At work, burnout is the opposite of engagement. Employees who are engaged are high performers and are naturally involved. Burned-out employees are exhausted, cynical, and overwhelmed. Recognizing the signs of employee burnout and supporting their efforts to overcome it can benefit the worker and–and even the workplace.

Signs of employee burnout

According to Monique Valcour, an executive coach and writer for the Harvard Business Review, “When you’re burned out, your capacity to perform is compromised, and so is your belief in yourself.” Here are some signs of worker burnout.

  • Inability to concentrate
  • Easily upset or angered
  • Recurring sickness
  • Difficulty sleeping
  • Feelings of alienation at work
  • Cynicism towards people and their job
  • Hopelessness

Potential consequences of worker burnout

Research has revealed correlations between worker burnout and these physical and mental conditions.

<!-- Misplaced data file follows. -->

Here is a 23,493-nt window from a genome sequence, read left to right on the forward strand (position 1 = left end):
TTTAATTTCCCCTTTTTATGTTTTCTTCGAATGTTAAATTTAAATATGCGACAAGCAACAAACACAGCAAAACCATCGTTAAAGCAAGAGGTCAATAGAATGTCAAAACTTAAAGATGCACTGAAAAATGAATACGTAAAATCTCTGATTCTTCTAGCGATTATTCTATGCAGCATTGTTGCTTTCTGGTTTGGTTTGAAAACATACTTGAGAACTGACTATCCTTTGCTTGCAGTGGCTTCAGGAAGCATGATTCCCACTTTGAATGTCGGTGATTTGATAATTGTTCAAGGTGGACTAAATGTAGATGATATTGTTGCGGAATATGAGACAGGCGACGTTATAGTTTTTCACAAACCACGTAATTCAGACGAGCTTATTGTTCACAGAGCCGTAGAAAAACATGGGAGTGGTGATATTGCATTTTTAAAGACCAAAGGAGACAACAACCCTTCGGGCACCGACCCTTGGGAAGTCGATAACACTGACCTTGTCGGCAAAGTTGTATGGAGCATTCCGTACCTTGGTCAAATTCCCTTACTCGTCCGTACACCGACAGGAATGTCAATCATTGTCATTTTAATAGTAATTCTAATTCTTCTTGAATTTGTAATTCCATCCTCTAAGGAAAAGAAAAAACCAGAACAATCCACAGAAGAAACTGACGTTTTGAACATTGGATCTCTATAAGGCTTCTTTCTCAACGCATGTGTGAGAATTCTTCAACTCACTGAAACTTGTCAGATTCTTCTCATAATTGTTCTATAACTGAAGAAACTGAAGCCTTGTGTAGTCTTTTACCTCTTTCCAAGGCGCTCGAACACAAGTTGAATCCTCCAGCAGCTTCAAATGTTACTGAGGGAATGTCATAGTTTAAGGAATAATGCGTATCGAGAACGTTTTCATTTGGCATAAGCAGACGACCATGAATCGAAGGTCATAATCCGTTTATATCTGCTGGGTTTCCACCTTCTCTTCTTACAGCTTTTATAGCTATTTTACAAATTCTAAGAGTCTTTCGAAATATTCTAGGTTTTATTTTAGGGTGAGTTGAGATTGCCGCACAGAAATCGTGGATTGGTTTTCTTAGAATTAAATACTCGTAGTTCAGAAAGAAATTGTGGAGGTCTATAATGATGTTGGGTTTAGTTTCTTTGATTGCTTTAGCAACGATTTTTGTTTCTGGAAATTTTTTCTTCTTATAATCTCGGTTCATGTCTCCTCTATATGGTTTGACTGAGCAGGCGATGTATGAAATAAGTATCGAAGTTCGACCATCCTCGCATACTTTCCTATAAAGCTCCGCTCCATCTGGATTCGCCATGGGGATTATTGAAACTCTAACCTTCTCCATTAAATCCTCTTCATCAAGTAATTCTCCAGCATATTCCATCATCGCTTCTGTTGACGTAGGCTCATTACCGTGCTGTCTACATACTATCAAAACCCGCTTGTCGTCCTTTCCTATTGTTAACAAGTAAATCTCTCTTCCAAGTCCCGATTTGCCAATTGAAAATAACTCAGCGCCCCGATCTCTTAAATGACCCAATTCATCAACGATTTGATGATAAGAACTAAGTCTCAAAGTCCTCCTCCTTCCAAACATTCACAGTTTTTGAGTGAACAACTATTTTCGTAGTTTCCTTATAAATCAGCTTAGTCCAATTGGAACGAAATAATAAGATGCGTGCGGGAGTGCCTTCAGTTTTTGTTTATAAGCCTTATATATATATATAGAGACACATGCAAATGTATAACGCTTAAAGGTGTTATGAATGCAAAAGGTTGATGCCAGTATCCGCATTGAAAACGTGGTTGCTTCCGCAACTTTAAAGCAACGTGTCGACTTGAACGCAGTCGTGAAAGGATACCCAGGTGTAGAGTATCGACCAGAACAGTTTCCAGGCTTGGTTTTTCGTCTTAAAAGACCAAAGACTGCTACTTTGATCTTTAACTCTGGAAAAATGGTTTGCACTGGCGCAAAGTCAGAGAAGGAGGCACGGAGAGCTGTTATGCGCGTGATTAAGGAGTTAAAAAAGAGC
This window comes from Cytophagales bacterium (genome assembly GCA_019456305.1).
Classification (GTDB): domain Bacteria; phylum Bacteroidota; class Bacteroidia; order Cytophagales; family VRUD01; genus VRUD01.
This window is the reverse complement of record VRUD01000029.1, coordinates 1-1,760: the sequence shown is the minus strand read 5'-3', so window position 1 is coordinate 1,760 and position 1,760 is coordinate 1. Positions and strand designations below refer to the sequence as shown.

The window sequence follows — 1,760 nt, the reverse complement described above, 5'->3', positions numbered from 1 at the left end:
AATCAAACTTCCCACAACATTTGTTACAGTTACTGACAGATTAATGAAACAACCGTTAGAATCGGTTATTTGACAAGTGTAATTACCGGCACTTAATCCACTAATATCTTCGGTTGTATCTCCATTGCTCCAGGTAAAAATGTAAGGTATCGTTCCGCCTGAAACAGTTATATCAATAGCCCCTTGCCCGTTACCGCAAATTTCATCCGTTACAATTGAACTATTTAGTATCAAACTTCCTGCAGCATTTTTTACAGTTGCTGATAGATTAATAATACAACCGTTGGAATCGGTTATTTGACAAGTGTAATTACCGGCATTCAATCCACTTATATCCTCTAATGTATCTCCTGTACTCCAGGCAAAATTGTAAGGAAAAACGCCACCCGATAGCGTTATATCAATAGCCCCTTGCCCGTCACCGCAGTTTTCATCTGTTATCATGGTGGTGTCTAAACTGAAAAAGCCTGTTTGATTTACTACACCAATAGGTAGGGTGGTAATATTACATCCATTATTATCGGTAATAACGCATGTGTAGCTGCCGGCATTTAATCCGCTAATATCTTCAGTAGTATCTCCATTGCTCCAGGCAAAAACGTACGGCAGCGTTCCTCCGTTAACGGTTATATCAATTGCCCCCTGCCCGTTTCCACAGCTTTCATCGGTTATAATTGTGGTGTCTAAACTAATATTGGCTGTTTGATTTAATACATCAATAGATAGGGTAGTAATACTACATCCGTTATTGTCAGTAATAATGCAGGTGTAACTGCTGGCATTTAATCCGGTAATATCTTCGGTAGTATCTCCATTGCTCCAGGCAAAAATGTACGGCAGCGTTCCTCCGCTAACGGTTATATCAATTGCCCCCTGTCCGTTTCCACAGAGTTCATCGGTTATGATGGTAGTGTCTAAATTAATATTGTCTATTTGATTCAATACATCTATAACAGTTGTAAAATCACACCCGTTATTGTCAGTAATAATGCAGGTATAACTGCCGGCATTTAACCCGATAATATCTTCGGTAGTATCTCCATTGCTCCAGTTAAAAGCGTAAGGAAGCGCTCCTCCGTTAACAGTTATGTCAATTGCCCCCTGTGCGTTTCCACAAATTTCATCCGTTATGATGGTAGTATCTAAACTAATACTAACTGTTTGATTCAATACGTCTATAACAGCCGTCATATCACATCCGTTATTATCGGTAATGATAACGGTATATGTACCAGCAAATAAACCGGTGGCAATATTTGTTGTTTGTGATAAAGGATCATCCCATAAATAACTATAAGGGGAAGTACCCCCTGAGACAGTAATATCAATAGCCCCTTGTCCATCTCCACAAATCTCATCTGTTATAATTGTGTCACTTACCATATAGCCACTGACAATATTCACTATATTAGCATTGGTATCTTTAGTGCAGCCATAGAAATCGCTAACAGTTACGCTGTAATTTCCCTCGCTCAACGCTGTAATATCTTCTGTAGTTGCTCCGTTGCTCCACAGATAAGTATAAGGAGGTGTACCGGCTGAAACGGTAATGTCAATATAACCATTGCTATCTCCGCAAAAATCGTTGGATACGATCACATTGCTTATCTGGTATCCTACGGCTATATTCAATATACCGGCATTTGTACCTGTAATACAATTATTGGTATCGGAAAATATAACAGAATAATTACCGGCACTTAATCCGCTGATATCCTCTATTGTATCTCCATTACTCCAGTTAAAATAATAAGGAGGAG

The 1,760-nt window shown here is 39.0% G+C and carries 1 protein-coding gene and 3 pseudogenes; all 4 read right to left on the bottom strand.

• Coronary disease
  • Hypertension
  • Gastrointestinal problems
  • Depression
  • Anxiety
  • Increased alcohol and drug use
  • Marital and family conflict
  • Alienation
  • Sense of futility

How Employers Can Help

Without meaning to, employers can misinterpret an employee suffering from burnout as an uncooperative low performer. When that’s the case, the employee is unlikely to get the support they desperately need. By recognizing that the problem may be burnout, the right type of support and treatment may help the employee overcome the burnout and return to their prior levels of productivity and engagement.

If your company health insurance benefits include an employee assistance program (EAP), suggest to the employee that they take advantage of the program for initial screening (typically via the phone). Mental health coverage is part of health insurance programs under the Affordable Care Act.

VIA | Harvard Business Review, HBR.ORG: Steps to Take When You’re Starting to Feel Burned Out

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How to Recognize an Employee is Hurting and How to Help

(Note: Changes in a person’s personality can be related to a wide array of causes, often not related to the person’s work. If a worker is demonstrating behavior far outside that which is normal, seek professional guidance.)


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